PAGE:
The four co-owners of The Art Gallery – artists Jeandré Marinier, Christine Henderson, Erna Dry and Louise Hennigs – recently decided to set themselves a new challenge of producing portraits only, on square canvases. And to make it more fun, they invited four other local artists to join them.
“Portraiture is not a genre that any of us specialises in – and some of us have not really done portraits at all – but we’ve really enjoyed going down this previously unexplored path,” says Jeandré. The result of this collaboration with fellow artists Catherine Brennon, Christa Clark, Celesté van Beek and Tracy Algar, is a vibrant collection of portraits in various styles, sizes, mediums and colours produced over the past two months.
They decided to call this group exhibition, which opens on Saturday 1 June, ‘The Winter Salon – with friends and faces’. It will run until the end of June at The Art Gallery.
Although each of these eight artists have their own distinctive identities and artistic styles, they clearly share a nurturing bond of friendship and respect. So who are they? Well, to start off with, three of them are sisters – Erna Dry, Louise Hennigs and Christa Clark – who spent their childhood in Bulawayo in the former Rhodesia.
“I am privileged to have both my sisters close by,” says Christa, who has lived in Hermanus for 27 years. “We regularly paint together, and although we are so different, we produce a creative energy that feeds us and keeps us motivated. The invitation to be part of this exhibition has been exciting, and also scary. But the participating artists have been a source of huge inspiration – what a joy to be exhibiting with this great group of artists!”
Erna and her architect-turned-winemaker husband, John have also been in Hermanus for two decades and until recently, Erna oversaw the production of ceramic and bronze sculptures in their Hornbill House studio and gallery. With the closure of the ceramic studio earlier this year, she now has more time to devote to her special love for painting and drawing – mostly of fauna, flora and the human form, often combined with traces of mythology and iconography.
Christa and Erna’s ‘baby’ sister, Louise, who joined The Art Gallery in December last year, says their partnership has been her driving force to be in her studio every day, painting, experimenting, and exploring new materials and techniques. “With winter being our quiet time I’ve needed the challenge of producing work for this exhibition and it has pushed the boundaries of what I normally paint. And that is exciting!”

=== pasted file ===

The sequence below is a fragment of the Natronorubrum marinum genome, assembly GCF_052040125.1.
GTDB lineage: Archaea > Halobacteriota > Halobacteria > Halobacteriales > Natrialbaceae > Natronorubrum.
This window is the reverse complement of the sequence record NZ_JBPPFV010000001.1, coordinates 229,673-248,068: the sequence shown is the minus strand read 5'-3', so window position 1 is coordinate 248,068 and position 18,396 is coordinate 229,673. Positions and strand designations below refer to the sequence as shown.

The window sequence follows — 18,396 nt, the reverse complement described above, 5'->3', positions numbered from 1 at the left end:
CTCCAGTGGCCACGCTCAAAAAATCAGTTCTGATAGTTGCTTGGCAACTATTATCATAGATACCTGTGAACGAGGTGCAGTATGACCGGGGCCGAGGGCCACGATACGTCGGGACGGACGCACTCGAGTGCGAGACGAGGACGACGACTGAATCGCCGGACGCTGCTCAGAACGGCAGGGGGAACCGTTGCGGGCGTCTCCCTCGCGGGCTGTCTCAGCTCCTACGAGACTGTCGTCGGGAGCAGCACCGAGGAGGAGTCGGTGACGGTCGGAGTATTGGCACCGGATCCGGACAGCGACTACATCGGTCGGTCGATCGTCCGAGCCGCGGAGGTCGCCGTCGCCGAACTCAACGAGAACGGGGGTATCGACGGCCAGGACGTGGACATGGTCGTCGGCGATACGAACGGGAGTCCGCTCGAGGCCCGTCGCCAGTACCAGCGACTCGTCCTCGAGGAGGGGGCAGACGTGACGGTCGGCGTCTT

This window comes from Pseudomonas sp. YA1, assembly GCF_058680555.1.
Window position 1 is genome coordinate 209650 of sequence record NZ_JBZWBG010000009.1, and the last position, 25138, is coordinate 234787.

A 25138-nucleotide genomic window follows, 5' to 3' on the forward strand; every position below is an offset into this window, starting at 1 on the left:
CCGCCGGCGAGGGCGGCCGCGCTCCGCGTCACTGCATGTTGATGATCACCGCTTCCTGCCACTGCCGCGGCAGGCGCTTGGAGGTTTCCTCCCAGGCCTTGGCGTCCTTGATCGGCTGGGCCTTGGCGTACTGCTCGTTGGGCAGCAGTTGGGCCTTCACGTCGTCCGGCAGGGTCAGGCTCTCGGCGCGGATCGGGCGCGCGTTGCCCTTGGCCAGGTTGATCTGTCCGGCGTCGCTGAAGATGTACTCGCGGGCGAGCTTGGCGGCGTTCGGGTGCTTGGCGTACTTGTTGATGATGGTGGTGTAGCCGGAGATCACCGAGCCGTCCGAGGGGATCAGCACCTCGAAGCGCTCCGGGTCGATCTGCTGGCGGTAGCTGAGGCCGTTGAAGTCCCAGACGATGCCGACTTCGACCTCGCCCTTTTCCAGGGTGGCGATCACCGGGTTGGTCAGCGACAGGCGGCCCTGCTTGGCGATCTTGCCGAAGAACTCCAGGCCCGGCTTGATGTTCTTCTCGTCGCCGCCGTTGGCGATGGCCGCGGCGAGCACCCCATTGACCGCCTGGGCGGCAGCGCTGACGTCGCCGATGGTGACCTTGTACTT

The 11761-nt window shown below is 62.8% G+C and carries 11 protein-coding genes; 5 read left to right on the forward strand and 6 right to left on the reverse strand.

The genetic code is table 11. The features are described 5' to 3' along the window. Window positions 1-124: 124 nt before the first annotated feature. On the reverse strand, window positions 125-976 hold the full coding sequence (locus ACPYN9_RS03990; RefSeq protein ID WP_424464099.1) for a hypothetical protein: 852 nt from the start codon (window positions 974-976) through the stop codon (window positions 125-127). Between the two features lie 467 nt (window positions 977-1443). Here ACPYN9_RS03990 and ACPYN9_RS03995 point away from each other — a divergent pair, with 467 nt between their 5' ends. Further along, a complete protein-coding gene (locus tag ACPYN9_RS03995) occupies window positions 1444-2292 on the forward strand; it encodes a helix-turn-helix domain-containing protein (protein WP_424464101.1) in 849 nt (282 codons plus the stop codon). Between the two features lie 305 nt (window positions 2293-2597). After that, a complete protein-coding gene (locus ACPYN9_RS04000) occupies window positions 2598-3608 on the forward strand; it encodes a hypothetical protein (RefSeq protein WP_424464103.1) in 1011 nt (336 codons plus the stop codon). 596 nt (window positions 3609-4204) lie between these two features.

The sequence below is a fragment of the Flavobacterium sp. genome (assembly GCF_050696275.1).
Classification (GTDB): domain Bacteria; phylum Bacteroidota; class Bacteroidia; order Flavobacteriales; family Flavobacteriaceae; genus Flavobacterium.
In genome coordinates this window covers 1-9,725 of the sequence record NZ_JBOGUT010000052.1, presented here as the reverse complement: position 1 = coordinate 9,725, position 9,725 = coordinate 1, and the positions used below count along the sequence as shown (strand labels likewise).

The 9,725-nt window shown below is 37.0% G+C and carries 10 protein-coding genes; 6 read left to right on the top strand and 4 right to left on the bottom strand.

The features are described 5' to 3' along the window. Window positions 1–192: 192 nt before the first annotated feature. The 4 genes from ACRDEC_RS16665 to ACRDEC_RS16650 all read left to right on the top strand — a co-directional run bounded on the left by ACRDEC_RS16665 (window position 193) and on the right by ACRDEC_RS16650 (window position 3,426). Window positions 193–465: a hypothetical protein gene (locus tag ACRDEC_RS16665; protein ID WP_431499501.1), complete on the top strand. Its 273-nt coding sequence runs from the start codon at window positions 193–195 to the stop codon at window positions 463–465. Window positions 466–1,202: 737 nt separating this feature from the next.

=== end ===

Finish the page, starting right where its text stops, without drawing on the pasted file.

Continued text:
Christine Henderson also spent her school years in the old Rhodesia but returned to South Africa to study Interior Architecture in Cape Town. Years later, she and Jeandré Marinier were both members of the Hermanus Art Circle when they struck up a friendship – and shared the mutual dream of starting up a gallery where they could exhibit their work. That dream came true in September 2015 when they were joined by Erna and opened The Art Gallery. Lize van der Walt was their fourth partner until she left last year and they invited Louise to join them.
Christine’s preference is abstract work, and portraiture presented her with a new challenge. Even more so for ceramic artist, Catherine Brennon, who is better known for her exquisite dream boxes and lace-impressed bowls and plates. “I was amazed when the four artists at The Gallery invited me to take part in this exhibition,” she says. “Although I’ve periodically dipped into painting over the years, I’ve never painted portraits before and I’ve really had to shut up the critical voices in my head and trust myself to explore this avenue.”
Catherine credits Tracy Algar for giving her the courage to experiment and have fun. Known for her intuitive abstract art workshops, Tracy recently moved to Hermanus from Stanford. “About a year ago Tracy and I started ‘skill swopping’ by getting together weekly to play in clay and paint at each other’s studios,” says Catherine. “We both wanted to expand our skills and be open to see what would develop from this interaction. It’s been one of the most exciting and stimulating experiences in my creative life.”
Jeandré has gained wide recognition as both an inspiring artist and a passionate art teacher. Although she usually works in oils, Jeandré says for this exhibition she’s worked only in acrylics, using large brush strokes and pallet knife work. “I feel a continuous need to explore and to create,” she says. “At the heart of my work is a desire to express my joy of life with others. The creative process is natural and intuitive. By not ‘trying’ and just ‘doing’, the art becomes the experience, the experience becomes the art.”